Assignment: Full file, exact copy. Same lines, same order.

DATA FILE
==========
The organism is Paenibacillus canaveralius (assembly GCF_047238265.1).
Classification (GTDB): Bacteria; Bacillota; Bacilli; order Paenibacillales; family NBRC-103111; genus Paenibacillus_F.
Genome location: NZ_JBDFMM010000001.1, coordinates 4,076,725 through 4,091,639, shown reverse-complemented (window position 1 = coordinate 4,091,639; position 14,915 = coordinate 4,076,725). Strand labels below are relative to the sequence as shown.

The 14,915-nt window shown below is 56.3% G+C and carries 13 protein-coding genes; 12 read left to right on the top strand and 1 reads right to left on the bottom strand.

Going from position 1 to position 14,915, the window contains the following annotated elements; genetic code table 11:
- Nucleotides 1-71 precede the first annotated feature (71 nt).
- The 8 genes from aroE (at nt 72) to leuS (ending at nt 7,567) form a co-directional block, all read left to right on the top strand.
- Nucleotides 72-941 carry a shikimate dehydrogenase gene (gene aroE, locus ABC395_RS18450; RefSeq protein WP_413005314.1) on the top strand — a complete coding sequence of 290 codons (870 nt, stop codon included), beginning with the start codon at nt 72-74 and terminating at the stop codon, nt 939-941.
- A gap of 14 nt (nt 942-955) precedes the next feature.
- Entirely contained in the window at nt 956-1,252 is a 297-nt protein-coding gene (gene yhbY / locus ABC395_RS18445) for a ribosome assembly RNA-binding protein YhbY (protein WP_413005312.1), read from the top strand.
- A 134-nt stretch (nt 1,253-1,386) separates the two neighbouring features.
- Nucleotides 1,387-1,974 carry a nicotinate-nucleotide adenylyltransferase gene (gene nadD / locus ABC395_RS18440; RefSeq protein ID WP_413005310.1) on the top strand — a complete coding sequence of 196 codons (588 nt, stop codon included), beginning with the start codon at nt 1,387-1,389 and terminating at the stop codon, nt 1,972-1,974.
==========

The organism is Paenibacillus canaveralius (assembly GCF_047238265.1).
Classification (GTDB): Bacteria; Bacillota; Bacilli; order Paenibacillales; family NBRC-103111; genus Paenibacillus_F.
Genome location: NZ_JBDFMM010000001.1, coordinates 4,076,725 through 4,091,639, shown reverse-complemented (window position 1 = coordinate 4,091,639; position 14,915 = coordinate 4,076,725). Strand labels below are relative to the sequence as shown.

The 14,915-nt window shown below is 56.3% G+C and carries 13 protein-coding genes; 12 read left to right on the top strand and 1 reads right to left on the bottom strand.

Going from position 1 to position 14,915, the window contains the following annotated elements; genetic code table 11:
- Nucleotides 1-71 precede the first annotated feature (71 nt).
- The 8 genes from aroE (at nt 72) to leuS (ending at nt 7,567) form a co-directional block, all read left to right on the top strand.
- Nucleotides 72-941 carry a shikimate dehydrogenase gene (gene aroE, locus ABC395_RS18450; RefSeq protein WP_413005314.1) on the top strand — a complete coding sequence of 290 codons (870 nt, stop codon included), beginning with the start codon at nt 72-74 and terminating at the stop codon, nt 939-941.
- A gap of 14 nt (nt 942-955) precedes the next feature.
- Entirely contained in the window at nt 956-1,252 is a 297-nt protein-coding gene (gene yhbY / locus ABC395_RS18445) for a ribosome assembly RNA-binding protein YhbY (protein WP_413005312.1), read from the top strand.
- A 134-nt stretch (nt 1,253-1,386) separates the two neighbouring features.
- Nucleotides 1,387-1,974 carry a nicotinate-nucleotide adenylyltransferase gene (gene nadD / locus ABC395_RS18440; RefSeq protein ID WP_413005310.1) on the top strand — a complete coding sequence of 196 codons (588 nt, stop codon included), beginning with the start codon at nt 1,387-1,389 and terminating at the stop codon, nt 1,972-1,974.